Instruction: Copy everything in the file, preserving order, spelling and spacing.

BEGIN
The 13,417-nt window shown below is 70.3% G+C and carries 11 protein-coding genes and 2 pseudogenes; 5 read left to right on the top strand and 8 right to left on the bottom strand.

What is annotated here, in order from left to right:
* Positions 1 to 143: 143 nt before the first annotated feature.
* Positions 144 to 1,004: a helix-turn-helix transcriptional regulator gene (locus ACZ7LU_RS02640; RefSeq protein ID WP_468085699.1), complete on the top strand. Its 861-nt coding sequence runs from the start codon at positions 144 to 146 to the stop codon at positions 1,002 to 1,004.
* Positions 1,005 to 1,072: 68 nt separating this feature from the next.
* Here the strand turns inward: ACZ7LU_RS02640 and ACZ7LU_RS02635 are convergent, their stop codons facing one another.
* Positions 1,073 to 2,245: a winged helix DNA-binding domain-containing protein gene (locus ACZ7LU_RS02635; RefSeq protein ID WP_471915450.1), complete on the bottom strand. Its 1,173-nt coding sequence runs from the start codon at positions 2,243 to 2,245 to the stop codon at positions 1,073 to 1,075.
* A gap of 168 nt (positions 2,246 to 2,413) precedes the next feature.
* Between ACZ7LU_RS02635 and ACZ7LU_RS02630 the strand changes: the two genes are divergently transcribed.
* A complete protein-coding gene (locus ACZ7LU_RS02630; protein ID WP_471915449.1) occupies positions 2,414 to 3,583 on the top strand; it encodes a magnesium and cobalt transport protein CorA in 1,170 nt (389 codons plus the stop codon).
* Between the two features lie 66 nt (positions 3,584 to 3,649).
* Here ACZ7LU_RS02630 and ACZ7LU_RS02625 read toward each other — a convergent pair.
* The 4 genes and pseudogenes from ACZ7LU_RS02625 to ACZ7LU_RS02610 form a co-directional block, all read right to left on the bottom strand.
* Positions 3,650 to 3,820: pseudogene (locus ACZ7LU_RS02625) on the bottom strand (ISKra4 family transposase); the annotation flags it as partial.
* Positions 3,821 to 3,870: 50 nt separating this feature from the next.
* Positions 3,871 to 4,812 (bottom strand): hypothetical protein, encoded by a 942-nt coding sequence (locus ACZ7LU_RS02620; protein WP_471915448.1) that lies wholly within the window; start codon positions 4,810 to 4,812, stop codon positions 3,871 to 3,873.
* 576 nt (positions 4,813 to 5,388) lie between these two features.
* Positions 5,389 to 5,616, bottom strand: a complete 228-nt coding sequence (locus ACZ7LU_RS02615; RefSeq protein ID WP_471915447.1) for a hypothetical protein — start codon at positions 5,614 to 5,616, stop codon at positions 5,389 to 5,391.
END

The 13,417-nt window shown below is 70.3% G+C and carries 11 protein-coding genes and 2 pseudogenes; 5 read left to right on the top strand and 8 right to left on the bottom strand.

What is annotated here, in order from left to right:
* Positions 1 to 143: 143 nt before the first annotated feature.
* Positions 144 to 1,004: a helix-turn-helix transcriptional regulator gene (locus ACZ7LU_RS02640; RefSeq protein ID WP_468085699.1), complete on the top strand. Its 861-nt coding sequence runs from the start codon at positions 144 to 146 to the stop codon at positions 1,002 to 1,004.
* Positions 1,005 to 1,072: 68 nt separating this feature from the next.
* Here the strand turns inward: ACZ7LU_RS02640 and ACZ7LU_RS02635 are convergent, their stop codons facing one another.
* Positions 1,073 to 2,245: a winged helix DNA-binding domain-containing protein gene (locus ACZ7LU_RS02635; RefSeq protein ID WP_471915450.1), complete on the bottom strand. Its 1,173-nt coding sequence runs from the start codon at positions 2,243 to 2,245 to the stop codon at positions 1,073 to 1,075.
* A gap of 168 nt (positions 2,246 to 2,413) precedes the next feature.
* Between ACZ7LU_RS02635 and ACZ7LU_RS02630 the strand changes: the two genes are divergently transcribed.
* A complete protein-coding gene (locus ACZ7LU_RS02630; protein ID WP_471915449.1) occupies positions 2,414 to 3,583 on the top strand; it encodes a magnesium and cobalt transport protein CorA in 1,170 nt (389 codons plus the stop codon).
* Between the two features lie 66 nt (positions 3,584 to 3,649).
* Here ACZ7LU_RS02630 and ACZ7LU_RS02625 read toward each other — a convergent pair.
* The 4 genes and pseudogenes from ACZ7LU_RS02625 to ACZ7LU_RS02610 form a co-directional block, all read right to left on the bottom strand.
* Positions 3,650 to 3,820: pseudogene (locus ACZ7LU_RS02625) on the bottom strand (ISKra4 family transposase); the annotation flags it as partial.
* Positions 3,821 to 3,870: 50 nt separating this feature from the next.
* Positions 3,871 to 4,812 (bottom strand): hypothetical protein, encoded by a 942-nt coding sequence (locus ACZ7LU_RS02620; protein WP_471915448.1) that lies wholly within the window; start codon positions 4,810 to 4,812, stop codon positions 3,871 to 3,873.
* 576 nt (positions 4,813 to 5,388) lie between these two features.
* Positions 5,389 to 5,616, bottom strand: a complete 228-nt coding sequence (locus ACZ7LU_RS02615; RefSeq protein ID WP_471915447.1) for a hypothetical protein — start codon at positions 5,614 to 5,616, stop codon at positions 5,389 to 5,391.